Song as Radiograph: The Rachid Taha Interview

Since I started making music I’ve worked with some very interesting people, some in the field of techno-progressive music, yet all the while also listening to singers like Oum Kalthoum. I’ve also listened to a lot of intellectuals, writers, and painters who’ve helped me evolve. This has enriched me; it’s my wealth.

~Rachid Taha in an interview with Wanda Waterman, 18 July 2013

Rachid Taha is an Algerian singer-songwriter based in France, where he arrived with his family from Algeria at the age of 10. He became a sensation in the ‘80s by combining Algerian genres with punk, electronic, and other musical styles and by mocking the hypocrisies of the French government, who outlawed a song of his that sounded critical of the regime. A few years ago, while touring his album Zoom (a kind of tribute to iconic Egyptian singer Oum Kalthoum), he took the time to answer our questions about what enabled him to remain for so long at the vanguard of both Middle Eastern and Western alternative music.

A Rich Stew

I’ve already written about Taha’s unique ability to mix Middle Eastern genres with Western music while managing to be deliciously innovative in both. In his view, his impressive creative output has always been fuelled by the rich stew from which he emerged and to which he’s deliberately exposed himself to all his life. That and an insatiable curiosity have conspired to create a unique body of songs and musical collaborations.

Rachid Taha on stage at the Olympia Theatre in Montreal, July 2013—Waterman photo
Rachid Taha on stage at the Olympia Theatre in Montreal, July 2013—Waterman photo

“I live in a very multicultural world, and I’ve always been curious. I like discovering things. I like Western art. I like to listen to Arabic music, Italian music, and American rock and roll. I love to listen to Johnny Cash, Elvis Presley, and Richie Havens.”

Another prime influence is film: “I’m really interested in the cinema, especially Japanese cinema (I love Kurosawa). I’ve always liked Jim Ford. Again, my curiosity ends up feeding my music.”

In spite of some of the obstacles he’s faced in his adopted country, it didn’t hurt that he grew up in France, a country prone to showcasing the best of world arts and culture. Living in France also gave him the opportunity to rub shoulders with some fascinating people and to work with the movers and shakers of both high and pop culture.

An Enduring Wealth

“Since I started making music I’ve worked with some very interesting people, some in the field of techno-progressive music listening, and at the same time I’ve been listening to Arab singers like Oum Kalthoum. I’ve also listened to a lot of intellectuals, writers, and painters, who’ve enriched me by helping me evolve. This is my wealth.”

On Working with Brian Eno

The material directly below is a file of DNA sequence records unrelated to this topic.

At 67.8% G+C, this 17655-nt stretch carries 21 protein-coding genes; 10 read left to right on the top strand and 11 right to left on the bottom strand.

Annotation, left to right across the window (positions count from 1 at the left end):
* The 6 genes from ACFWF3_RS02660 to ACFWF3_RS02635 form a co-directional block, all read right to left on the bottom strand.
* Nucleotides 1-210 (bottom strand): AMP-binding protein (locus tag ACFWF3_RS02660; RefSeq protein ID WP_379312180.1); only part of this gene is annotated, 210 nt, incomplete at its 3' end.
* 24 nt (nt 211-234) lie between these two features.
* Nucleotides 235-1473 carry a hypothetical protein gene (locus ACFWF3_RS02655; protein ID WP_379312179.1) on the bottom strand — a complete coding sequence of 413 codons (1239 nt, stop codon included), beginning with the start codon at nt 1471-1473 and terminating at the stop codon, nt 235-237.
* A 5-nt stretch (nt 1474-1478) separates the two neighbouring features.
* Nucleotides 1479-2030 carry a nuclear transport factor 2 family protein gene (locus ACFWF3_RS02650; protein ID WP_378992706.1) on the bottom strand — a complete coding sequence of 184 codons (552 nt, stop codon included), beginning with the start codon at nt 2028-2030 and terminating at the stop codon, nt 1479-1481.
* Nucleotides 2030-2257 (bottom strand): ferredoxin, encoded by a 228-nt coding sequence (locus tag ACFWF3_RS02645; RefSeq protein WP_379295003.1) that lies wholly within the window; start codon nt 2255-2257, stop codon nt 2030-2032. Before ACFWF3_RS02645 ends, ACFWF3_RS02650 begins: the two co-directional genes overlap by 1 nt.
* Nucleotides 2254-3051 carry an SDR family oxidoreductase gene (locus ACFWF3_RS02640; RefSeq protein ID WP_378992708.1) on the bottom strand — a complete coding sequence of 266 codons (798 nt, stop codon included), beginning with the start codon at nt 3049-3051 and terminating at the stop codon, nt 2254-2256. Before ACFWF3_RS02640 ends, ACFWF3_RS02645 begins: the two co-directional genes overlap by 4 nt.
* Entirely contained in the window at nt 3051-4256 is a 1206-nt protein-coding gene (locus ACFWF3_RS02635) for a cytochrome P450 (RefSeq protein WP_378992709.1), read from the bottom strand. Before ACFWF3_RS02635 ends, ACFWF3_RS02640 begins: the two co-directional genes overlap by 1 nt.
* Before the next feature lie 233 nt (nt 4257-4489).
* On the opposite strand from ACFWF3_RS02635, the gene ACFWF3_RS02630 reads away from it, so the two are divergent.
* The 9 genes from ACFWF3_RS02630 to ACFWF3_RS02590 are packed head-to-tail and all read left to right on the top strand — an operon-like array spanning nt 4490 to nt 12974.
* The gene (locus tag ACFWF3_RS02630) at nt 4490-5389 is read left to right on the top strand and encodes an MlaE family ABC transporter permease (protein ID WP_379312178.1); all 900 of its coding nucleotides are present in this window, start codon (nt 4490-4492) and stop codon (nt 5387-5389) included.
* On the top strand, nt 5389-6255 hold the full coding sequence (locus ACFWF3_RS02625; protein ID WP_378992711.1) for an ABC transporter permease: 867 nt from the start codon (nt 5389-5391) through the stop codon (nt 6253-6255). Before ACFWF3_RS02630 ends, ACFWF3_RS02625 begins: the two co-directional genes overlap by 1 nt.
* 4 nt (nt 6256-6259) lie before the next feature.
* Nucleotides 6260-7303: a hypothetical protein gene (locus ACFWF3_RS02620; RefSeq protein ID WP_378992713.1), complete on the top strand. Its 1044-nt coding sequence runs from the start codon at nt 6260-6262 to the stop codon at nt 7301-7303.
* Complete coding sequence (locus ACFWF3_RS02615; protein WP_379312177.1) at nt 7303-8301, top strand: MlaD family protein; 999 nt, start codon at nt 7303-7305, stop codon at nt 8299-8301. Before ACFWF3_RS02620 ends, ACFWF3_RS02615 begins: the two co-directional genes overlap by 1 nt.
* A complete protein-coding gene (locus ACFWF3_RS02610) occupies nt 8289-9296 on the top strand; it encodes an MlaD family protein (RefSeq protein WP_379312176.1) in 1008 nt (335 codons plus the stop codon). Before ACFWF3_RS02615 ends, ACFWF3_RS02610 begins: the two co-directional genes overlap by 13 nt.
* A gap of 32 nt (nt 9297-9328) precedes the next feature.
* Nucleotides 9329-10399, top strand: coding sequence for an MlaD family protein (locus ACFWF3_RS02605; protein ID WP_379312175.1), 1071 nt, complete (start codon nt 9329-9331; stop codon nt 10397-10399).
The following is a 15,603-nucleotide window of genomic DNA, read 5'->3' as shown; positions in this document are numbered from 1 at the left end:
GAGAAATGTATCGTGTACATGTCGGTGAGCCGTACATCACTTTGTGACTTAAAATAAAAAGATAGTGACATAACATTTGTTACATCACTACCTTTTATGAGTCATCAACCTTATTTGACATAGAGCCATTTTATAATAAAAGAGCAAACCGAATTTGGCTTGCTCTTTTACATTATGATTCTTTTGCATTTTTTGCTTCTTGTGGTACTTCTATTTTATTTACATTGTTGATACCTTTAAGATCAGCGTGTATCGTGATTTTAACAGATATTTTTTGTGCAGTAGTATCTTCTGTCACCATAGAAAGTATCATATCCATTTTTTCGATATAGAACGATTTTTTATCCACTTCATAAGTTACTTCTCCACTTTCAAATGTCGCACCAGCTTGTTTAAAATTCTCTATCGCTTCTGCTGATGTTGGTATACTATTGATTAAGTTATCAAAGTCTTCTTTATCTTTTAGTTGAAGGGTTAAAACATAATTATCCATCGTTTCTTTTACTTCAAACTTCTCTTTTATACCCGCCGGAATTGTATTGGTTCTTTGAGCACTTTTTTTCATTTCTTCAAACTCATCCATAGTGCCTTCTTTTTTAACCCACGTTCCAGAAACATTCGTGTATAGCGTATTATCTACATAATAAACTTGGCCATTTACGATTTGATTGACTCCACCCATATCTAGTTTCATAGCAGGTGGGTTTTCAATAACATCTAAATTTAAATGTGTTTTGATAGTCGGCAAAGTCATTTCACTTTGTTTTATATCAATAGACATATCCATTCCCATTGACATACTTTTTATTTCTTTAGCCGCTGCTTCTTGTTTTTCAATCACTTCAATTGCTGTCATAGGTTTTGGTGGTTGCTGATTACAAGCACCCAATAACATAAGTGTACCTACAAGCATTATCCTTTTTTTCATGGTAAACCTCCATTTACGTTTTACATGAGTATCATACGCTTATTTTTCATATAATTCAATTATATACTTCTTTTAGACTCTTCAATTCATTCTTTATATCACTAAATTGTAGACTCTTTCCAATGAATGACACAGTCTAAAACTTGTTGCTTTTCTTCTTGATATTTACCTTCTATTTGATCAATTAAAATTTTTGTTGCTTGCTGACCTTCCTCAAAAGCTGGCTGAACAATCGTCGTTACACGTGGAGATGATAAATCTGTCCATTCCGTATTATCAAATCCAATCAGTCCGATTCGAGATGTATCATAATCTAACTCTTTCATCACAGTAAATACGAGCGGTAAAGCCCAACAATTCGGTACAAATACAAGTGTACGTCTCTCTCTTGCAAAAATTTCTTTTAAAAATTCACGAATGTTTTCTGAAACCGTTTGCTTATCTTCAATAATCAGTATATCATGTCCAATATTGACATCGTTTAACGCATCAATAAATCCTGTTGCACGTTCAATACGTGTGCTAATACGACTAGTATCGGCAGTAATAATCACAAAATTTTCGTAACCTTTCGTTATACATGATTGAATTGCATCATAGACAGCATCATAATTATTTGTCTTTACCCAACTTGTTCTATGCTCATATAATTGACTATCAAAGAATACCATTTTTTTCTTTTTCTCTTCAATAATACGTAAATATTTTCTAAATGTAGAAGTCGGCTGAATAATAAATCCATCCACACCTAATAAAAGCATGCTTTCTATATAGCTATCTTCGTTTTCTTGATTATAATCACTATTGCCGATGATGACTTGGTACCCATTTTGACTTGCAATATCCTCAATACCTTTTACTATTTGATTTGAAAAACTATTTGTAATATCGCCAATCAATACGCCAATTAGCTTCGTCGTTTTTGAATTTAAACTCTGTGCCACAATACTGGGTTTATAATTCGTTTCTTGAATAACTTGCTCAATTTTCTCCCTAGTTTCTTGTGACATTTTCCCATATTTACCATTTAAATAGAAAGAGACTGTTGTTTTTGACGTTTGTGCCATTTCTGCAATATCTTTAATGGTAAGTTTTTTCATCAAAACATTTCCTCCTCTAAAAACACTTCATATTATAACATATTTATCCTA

“When I started making music,” says Rachid, “I felt certain that one day I’d meet Brian and work with him. There are a number of like-minded people like him who gravitate to what I do. David Byrne’s another one. It’s always love at first sight.”

Why Base a Title Track on Oum Kalthoum?

“Oum is a singer I love. It’s notable that the biggest star in Arabic music is a woman. For me to name this album for her is a way to pay tribute to women. I think in the future women will receive more honour in the Arab Muslim countries.”

What’s the political significance of Oum Khartoum in the Middle East now? “This is a situation that’s a bit difficult at the moment because of the revolutions that ousted the dictators who came into power after World War II. We must not forget that for Western Europe it’s only been a little more than 60 years since this war—this is not such a long time. Arab countries are now in the same position and I think we should give them time to evolve and go further.”

Deep Hurts

In “Algerian Tango,” Taha sings of a deep wound: I can’t forget the past, the racists, or those who enslave us. I’ve opened my eyes and my heart, and have given you everything, and you have lied to me.

What’s the answer to this kind of pain?

“The solution is love,” he quickly replies. “When I talk about personal hurts it’s because in my work people I trusted betrayed me in the end. There were also love stories that ended badly. My songs are a kind of biographical radiograph.”

Canadian Friends

“I’m always really happy to come to Canada. I have a lot of friends there. I’ll sing my album as well as a lot of my older songs, with five other musicians on the stage. Afterwards we party. I hope a lot of people come—it’ll be a great evening!”

And it surely was.

This article would not have been possible without the invaluable assistance of Ahmed Krimi of Gafsa, Tunisia.

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